Erica - Totally different. Night and day. It is so freeing to work in fantasy--the rules of our world don't apply. But then the challenge is building the rules of your new fictional world. Before I even started, I set down the magic laws that were going to govern the series. In Book II, one of them gets broken to huge consequences.


Ello -  I love that you set your book in Las Vegas by the way! Especially the way you incorporated magic and what we consider magicians and magic shows in Vegas! I thought that was incredibly clever of you. Are you a Vegas fan? How did Vegas inspire this clever twist?

 

Erica - It was just this tongue-in-cheek idea of, if you were a magician hiding your identity in plain sight, where would you hide? A magic act! And what better place than some incredible illusion show in Las Vegas. Troupes like Cirque du Soleil . . . just made it even easier to envision.


Ello - Let's talk about the research - because Magickeepers clearly is a well researched book. I loved the historical figures you used and the Russian culture in the book is rich and evocative. When you first thought of the idea, did you come up with a straight fantasy idea that you then built upon with research or did you know you were going to write a fantasy idea rich in history and culture? What about research is appealing to you?

 

Erica - I knew it would be about how magic is real but hidden in our world. And so then I knew I was blending the world we have (in Vegas, no less) with this magic world. Over time, with the ability of Nick to see into the past, and the idea of relics changing hands throughout time, the logical thing, at least for me, was not to have fictional characters passing the relics, but real historical figures who interacted with the fictional ones somehow. Book II has Sir Isaac Newton, for example. Book I has Houdini, Jean Houdin, Jules Verne, Rasputin, Anastasia, and you don't know it, but the poker game referred to by Nick's mother has a character in it who will appear again. But it's secret who it is.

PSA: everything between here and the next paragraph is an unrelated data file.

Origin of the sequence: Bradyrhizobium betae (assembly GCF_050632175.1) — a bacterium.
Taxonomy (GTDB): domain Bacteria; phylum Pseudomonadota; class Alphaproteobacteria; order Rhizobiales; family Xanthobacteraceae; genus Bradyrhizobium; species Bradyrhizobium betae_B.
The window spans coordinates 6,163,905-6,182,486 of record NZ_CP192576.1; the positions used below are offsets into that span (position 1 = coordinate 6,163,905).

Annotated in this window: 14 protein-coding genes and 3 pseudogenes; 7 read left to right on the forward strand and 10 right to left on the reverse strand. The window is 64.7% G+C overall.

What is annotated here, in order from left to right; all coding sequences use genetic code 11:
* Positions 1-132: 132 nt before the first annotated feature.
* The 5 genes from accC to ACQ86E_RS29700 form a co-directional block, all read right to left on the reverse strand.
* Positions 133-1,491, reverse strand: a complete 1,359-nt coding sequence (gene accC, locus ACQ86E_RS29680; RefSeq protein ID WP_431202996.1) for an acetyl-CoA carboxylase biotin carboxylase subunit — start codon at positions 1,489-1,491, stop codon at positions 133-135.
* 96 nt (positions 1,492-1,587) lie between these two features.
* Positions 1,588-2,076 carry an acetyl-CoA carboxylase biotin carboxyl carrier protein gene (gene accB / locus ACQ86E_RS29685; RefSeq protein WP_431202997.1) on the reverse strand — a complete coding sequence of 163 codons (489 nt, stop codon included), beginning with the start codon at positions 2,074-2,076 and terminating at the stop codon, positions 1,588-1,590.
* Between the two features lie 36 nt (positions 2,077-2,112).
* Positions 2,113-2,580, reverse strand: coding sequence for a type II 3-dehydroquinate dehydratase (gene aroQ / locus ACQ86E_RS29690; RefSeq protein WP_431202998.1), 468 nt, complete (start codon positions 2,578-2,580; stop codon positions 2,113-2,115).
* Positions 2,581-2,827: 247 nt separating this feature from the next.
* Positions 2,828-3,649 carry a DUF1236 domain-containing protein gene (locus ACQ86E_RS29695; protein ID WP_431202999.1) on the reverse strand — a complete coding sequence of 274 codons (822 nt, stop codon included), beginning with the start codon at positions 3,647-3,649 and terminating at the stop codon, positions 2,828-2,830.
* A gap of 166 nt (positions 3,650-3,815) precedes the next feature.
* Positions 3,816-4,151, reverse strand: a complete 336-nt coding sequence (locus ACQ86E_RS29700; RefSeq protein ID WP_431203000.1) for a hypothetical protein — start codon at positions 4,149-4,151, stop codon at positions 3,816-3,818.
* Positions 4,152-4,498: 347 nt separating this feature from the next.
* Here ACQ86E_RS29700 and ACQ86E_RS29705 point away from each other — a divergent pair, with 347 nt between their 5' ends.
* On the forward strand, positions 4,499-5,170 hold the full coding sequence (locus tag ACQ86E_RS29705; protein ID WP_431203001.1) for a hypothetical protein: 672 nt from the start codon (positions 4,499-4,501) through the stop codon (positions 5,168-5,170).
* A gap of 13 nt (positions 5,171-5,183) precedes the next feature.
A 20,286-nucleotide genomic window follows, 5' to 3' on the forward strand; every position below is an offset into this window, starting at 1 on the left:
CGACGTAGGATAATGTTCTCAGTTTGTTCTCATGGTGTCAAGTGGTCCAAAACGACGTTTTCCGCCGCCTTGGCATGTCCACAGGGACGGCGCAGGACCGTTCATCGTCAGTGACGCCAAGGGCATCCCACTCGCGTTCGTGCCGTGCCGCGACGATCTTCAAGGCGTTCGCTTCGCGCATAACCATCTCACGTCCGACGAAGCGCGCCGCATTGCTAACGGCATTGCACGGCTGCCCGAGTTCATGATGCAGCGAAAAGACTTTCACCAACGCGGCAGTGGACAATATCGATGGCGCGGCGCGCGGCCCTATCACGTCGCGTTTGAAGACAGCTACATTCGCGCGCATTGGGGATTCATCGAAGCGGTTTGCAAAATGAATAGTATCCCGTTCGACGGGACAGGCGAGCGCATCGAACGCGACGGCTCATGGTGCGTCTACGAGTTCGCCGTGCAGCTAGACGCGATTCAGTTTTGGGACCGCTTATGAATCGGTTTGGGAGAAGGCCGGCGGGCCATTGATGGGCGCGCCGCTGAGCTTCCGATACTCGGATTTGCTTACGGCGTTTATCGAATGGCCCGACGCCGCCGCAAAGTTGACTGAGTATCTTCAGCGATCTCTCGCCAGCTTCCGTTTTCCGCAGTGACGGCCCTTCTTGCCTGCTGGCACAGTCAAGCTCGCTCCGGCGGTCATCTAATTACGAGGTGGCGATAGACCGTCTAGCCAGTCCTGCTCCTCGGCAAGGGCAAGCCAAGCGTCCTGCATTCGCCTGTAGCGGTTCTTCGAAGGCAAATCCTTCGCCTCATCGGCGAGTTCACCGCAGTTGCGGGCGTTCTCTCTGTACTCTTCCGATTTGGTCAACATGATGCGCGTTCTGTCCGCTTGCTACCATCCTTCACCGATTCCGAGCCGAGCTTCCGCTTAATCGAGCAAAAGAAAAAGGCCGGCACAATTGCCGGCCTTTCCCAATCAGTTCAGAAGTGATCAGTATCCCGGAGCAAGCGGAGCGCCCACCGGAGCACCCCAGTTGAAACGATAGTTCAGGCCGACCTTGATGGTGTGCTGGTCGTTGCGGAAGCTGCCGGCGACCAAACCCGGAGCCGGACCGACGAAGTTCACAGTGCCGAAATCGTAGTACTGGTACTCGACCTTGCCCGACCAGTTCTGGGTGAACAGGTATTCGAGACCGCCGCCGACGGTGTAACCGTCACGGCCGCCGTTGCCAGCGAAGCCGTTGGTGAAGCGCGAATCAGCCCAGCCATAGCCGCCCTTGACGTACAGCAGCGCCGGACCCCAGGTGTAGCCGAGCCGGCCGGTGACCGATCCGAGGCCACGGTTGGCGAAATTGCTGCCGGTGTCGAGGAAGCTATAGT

Ello -  I want to ask a question but I know it will spoil the book for readers and I will be reviled as pond scum, so instead I will ask when can we expect the sequel to the Magickeepers as I am antsy for it!!!

 

Erica - I know what you want to know, LOL! The next one will be out Spring 2010.

 
Ello – You are so mean! Ok, lastly - do you have any personal anecdote related to your Russian background that you would like to share?

 

Erica - My Russian grandmother was not very talkative. I could tell her experiences, escaping during the Russian Revolution, were painful. One day, out of the clear blue, she showed me a picture of a very handsome man and a very beautiful woman, a black and white picture, and  she told me they were my cousins (hence it is no accident that Nick, in the Magickeepers, discovers he has all these cousins he knew nothing about). When I asked where they lived, she told me they were dead. When I pressed her, she got very emotional, and said, "They were sent to Siberia. If they weren't dead on the train, they were dead shortly after arriving. They were exiled." It was my first clue, or one of the first ones, that Russia was a very mysterious place, and had a lot of sadness to her, and all these years later, I get to write about it.

Ello - Wow, that’s chilling. I think you have many more stories there for sure! Thanks Erica for stopping by the Inkpot! Best of luck on your book release. I know that I won’t be able to wait for the next release. I’ve also passed it on to my oldest daughter to read. I know she will love it!

 

Tags: ellen oh, erica kirov